In the United States, and undoubtedly in the rest of the world, too, people built below dams assuming they were safe, even when structures were not designed to save lives. Most flood-control dams were built to be reliable for about 50 years. The World Bank estimates 19,000 large dams are older than that today. The United Nations University (UNU) reports that by 2050, [most of humanity] (19,000%20large%20%5bdams%5d%20(https:/ will live below large dams (those higher than 49 feet) built in the 20th century and well beyond their design life.

Also, the typical flood-control dam was designed to handle 100-year floods, those with a chance of occurring in any given year. But much larger floods are becoming common.

Even discounting climate change, dams are inherently risky structures, experts say. They can fail because of poor design, inadequate maintenance, operator error, age, record rains, siltation in their impoundments, and even burrowing tree roots and rodents. For all these reasons, there has been a steep increase in the rate of dam failures over the last 15 years, UNU reports.

Repairing aging dams is expensive, not to mention the cost of upgrading them to handle today's weather. Researchers at Portland State University found it would cost $64 billion to rehabilitate all U.S. dams that need repair but much less expensive to remove them.

Population shifts

Experts predict there will be hundreds of millions of climate migrants in years to come, with 216 million moving to safer places in their own countries. Many are already moving because of heat, fires, drought, floods, and rising seas. However, today's biggest population shift is into, rather than out of, those places.

We would prevent a great deal of damage and suffering if the migration away from floodplains began now in a planned and orderly process. A new report from the World Bank concludes, "While internal climate migration may be a reality we cannot avoid, with the right action now it doesn't have to become a crisis…Depending on the world's collective actions taken today, the trajectory of internal climate migration in the next half-century could be reduced by as much as 80 percent—to 44 million people—by 2050."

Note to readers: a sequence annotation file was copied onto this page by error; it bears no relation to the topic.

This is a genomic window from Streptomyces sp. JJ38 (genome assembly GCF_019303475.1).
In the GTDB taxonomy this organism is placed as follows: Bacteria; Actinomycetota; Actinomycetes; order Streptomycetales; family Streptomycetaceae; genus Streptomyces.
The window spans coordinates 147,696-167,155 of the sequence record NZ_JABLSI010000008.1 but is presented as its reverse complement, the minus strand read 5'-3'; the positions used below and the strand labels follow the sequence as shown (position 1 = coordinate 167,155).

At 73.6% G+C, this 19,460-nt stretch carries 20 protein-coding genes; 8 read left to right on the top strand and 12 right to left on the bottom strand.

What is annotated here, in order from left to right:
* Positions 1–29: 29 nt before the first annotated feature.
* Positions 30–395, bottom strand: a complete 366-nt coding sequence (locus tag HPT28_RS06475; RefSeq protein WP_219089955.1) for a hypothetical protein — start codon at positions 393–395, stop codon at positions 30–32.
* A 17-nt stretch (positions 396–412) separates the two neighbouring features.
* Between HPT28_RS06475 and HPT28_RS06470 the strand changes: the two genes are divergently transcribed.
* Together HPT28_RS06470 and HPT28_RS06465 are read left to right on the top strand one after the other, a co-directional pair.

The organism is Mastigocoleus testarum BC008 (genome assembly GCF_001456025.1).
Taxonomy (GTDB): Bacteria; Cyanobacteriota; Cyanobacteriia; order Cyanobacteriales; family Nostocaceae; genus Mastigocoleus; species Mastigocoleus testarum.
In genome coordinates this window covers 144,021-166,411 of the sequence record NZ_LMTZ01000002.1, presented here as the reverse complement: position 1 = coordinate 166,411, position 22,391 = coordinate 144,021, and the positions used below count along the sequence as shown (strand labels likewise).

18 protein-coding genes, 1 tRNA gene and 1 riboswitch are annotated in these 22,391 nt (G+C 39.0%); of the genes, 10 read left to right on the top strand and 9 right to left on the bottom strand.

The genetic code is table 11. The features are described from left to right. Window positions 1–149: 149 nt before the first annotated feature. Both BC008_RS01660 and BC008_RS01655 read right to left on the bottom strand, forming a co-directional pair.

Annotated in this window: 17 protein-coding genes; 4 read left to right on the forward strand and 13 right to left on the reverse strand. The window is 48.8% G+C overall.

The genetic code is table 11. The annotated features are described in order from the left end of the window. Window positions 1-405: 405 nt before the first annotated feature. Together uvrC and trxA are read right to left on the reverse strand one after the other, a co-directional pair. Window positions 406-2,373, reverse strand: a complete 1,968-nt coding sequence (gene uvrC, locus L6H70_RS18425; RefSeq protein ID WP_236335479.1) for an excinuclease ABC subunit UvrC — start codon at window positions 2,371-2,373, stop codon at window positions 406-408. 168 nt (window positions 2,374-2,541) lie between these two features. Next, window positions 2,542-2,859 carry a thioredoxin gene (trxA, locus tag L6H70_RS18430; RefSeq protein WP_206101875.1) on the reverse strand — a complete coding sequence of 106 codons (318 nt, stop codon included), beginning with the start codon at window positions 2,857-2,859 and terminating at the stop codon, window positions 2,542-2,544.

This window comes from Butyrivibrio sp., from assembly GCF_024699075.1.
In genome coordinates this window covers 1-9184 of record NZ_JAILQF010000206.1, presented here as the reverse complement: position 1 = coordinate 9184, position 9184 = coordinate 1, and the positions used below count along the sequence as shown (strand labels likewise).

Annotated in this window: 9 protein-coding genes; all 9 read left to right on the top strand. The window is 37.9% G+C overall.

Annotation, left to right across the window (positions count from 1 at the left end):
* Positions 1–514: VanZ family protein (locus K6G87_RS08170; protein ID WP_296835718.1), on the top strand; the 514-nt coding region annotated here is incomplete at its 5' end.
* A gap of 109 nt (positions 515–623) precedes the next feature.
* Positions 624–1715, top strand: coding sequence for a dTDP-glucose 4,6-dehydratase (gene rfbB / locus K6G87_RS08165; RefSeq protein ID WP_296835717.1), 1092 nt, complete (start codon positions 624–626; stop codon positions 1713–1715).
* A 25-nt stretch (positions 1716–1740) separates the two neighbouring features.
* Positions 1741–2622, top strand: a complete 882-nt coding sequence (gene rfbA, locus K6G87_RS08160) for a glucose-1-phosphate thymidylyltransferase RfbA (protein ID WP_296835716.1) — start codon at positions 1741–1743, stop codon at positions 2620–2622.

In the United States, the idea of moving people out of floodplains was unthinkable in the past. Government policy was to control rivers and waves so people could live next to them if they wanted. But now, the relocation of property from floodplains and restrictions on real estate development in them is getting serious consideration by the federal government and many at-risk communities. One U.S. government study found that every dollar spent to move at-risk homes would save $6.50 in disaster costs.

Rising costs

The conflict between growing populations and extreme weather will greatly strain government spending. The World Resources Institute (WRI) estimates 147 million people annually will suffer from substantial coastal and river floods worldwide by 2030, double the number in 2010. Economic damages along coasts and rivers will grow to $700 billion annually by 2030, WRI says.

That spending will take resources away from other critical objectives, like meeting the UN's sustainable development goals or funding the world's transition to clean energy.

"Managed retreat" as it's called in the U.S., won't be practical or possible everywhere, but it should become the first-choice option in flood-prone places. It is the safest, most permanent, and least expensive strategy for disaster avoidance.

Where it can't be done, cities should focus on restoring ecosystems like mangroves, barrier islands, marshes, wetlands, and reefs and replacing impermeable with permeable surfaces (China calls this "sponge cities"). Urban forestry, revegetation, watershed restoration, and "do no harm" agreements with neighboring cities can help, too.

It should go without saying that adapting to floods cannot replace efforts to stop polluting the atmosphere with greenhouse gases. Climate change can make more areas of the planet literally uninhabitable for all species, including ours.

However, the message here is this: The structures we built in the past to control rivers and waves are increasingly likely to fail, causing much worse death and destruction than if they never existed. The best way to avoid flood catastrophes is to move people out of harm's way while preventing more from moving in.